New Zealand Fan wrote: DK wrote:
New Zealand Fan wrote:There is no doubt it has been blown out of proportion because of his poor 2003 numbers in that area.
I would say though that his pitch count from 106-120 in 2004 on that table is a very small sample size. I do believe he does struggle these days to be truly effective against decent offenses when his pitch count gets high.
While you make a good point, I respectfully disagree. His career totals from 106-120:
- Code: Select all
IP H R ER HR BB K ERA WHIP BAA
135.2 116 43 42 7 32 162 2.79 1.09 .228
Although this is over a career (and therefore goes over his peak years, which he arguably has passed) it still seems to indicate that he can handle effective teams. Now, powerhouses like the Yankees may be another story. But I'm just going with the evidence.
My point is I believe he struggles now. Prior to 2002 is irrelevant. No way Pedro is the same pitcher as he was in 2002 and before.
Agreed. He was horrible this year, it's by far the worst season he's had. He hasn't had an ERA above 2.40 since 1998. This year it jumped to 3.90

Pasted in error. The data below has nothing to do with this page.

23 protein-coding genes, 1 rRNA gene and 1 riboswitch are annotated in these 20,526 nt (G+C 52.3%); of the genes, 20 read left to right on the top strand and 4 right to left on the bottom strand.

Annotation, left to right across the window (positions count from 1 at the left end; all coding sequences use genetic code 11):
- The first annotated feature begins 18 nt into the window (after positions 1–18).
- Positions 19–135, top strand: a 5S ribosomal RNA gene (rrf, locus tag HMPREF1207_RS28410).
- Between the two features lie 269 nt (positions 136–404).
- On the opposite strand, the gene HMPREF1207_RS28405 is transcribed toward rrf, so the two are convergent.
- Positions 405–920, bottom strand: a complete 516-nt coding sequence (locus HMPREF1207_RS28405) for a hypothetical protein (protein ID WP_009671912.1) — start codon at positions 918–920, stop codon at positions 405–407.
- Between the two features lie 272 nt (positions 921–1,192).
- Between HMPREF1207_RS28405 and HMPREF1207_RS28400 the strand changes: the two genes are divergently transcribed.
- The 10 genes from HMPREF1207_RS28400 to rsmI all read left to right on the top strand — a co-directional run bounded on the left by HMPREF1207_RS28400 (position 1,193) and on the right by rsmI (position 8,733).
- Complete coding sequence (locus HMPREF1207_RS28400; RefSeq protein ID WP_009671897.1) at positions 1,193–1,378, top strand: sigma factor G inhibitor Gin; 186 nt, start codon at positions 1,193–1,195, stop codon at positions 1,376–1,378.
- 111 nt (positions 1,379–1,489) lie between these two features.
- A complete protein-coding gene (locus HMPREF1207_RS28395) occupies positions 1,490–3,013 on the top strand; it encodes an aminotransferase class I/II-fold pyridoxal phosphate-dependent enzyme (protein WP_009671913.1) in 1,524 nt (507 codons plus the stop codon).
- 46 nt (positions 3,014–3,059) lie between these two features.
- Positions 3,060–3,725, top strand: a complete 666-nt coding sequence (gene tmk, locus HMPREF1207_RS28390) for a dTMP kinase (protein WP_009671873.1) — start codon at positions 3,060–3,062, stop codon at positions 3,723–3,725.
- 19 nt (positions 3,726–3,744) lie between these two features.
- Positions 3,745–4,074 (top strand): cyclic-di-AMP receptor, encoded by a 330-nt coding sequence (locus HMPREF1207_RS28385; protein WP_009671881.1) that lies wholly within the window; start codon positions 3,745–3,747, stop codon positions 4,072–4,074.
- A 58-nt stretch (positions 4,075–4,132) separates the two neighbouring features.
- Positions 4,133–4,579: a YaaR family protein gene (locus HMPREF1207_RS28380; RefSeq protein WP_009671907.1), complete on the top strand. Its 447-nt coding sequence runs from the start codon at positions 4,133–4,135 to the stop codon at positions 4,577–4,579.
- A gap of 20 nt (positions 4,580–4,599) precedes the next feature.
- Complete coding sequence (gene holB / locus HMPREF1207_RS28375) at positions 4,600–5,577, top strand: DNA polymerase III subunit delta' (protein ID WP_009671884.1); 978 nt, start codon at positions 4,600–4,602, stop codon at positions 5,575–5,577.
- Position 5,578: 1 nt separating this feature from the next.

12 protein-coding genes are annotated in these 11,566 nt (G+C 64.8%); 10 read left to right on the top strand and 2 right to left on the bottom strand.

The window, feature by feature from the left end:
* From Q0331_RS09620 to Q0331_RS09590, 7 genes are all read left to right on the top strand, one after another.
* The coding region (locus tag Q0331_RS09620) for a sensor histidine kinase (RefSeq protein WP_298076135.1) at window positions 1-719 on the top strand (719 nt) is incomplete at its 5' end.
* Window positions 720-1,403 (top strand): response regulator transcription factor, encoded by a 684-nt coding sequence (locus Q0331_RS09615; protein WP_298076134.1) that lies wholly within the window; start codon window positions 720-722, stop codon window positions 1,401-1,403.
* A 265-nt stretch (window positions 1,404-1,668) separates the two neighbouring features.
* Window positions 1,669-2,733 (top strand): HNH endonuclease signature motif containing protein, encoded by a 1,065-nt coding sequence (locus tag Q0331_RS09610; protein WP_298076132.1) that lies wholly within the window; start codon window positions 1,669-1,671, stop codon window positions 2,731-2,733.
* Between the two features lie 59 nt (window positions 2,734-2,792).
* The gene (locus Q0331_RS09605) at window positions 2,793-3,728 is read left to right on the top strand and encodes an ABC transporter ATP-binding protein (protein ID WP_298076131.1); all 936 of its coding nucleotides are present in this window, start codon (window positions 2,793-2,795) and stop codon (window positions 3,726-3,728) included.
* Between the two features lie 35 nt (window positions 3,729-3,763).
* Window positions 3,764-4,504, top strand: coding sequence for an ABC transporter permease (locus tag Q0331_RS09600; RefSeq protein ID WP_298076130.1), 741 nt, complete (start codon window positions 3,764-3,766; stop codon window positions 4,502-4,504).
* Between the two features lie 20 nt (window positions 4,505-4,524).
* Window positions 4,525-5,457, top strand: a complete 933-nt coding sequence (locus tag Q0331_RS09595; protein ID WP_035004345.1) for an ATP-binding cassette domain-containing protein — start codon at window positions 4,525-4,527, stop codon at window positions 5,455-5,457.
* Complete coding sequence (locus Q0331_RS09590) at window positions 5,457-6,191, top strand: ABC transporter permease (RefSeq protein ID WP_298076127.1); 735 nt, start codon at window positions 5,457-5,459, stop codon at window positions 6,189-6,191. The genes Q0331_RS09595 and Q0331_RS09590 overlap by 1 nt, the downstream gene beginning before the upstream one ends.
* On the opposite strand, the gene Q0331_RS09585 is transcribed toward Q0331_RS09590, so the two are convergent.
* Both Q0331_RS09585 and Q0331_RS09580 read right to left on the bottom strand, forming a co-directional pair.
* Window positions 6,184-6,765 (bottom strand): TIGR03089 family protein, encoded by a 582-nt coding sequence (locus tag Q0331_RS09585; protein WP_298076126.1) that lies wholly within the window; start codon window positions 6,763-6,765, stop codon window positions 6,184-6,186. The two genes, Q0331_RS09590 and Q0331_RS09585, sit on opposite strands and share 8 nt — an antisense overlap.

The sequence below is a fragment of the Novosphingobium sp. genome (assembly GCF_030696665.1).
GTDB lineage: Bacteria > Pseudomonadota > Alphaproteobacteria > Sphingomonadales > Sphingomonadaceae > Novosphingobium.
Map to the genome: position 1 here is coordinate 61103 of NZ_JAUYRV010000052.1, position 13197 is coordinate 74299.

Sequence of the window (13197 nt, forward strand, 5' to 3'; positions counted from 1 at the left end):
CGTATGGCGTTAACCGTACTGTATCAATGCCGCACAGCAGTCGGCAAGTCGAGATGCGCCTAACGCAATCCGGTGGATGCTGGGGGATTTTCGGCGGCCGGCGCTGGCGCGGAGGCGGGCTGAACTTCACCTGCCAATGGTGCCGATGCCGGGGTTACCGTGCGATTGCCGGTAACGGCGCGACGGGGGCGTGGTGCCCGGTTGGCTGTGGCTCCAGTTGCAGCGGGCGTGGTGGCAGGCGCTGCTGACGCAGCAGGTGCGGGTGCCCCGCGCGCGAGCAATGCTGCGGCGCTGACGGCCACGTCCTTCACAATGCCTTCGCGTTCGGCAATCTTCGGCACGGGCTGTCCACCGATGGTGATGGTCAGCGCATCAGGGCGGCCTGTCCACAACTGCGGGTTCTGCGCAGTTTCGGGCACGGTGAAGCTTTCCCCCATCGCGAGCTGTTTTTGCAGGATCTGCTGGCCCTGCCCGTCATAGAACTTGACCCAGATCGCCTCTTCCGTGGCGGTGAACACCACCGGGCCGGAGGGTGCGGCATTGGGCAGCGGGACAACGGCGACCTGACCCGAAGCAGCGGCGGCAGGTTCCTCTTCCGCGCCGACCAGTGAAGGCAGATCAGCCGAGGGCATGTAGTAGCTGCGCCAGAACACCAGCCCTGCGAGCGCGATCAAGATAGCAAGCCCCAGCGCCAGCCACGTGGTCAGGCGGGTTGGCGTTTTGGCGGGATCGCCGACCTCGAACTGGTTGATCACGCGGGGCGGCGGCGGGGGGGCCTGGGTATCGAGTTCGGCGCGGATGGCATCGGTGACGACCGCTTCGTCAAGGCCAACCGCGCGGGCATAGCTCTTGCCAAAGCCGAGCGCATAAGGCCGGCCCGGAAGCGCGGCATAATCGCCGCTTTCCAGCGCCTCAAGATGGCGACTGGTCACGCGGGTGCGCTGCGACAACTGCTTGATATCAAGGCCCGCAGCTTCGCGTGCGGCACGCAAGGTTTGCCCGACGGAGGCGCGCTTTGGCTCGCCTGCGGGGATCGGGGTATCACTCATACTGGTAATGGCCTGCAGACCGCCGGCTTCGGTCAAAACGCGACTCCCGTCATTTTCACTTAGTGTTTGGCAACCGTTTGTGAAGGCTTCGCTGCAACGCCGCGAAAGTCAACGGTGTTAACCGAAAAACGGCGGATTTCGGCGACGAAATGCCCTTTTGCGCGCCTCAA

Also, just because his OPS against is the lowest after 90+ pitches, doens't mean he is better after 90+ pitches. Most of the games that he bombs in, he doesn't make it that far presumably. So his bad games affect mostly all pitches below 90, but after 90 he's usually been effective enough to stay in that long.
That's why you have to take stats like that with a grain of salt, and look at the cause of the effect, instead of the effect alone. For instance, players in the top third of the batting order probably have the best league aggregate OBAs. Players in the bottom third of the lineup probably have the wrost league aggregate OBAs. Does that mean batting in the bottom third of the order is conducive to a lower OBA? No, in fact I'd argue that the reverse is true in many cases. The reason for high OBAs at the top of the lineup is because that's where good hitters are put. It seems simple for an example like the one I gave, but it's the same cause and effect idea.
Basically what I'm saying is Pedro DOES get worse as the game wears on and he throws more pitches. Not for the reasons that Fox gave, because they pretty much skew stats to "prove" their beliefs. God, McCarver is horrible.....
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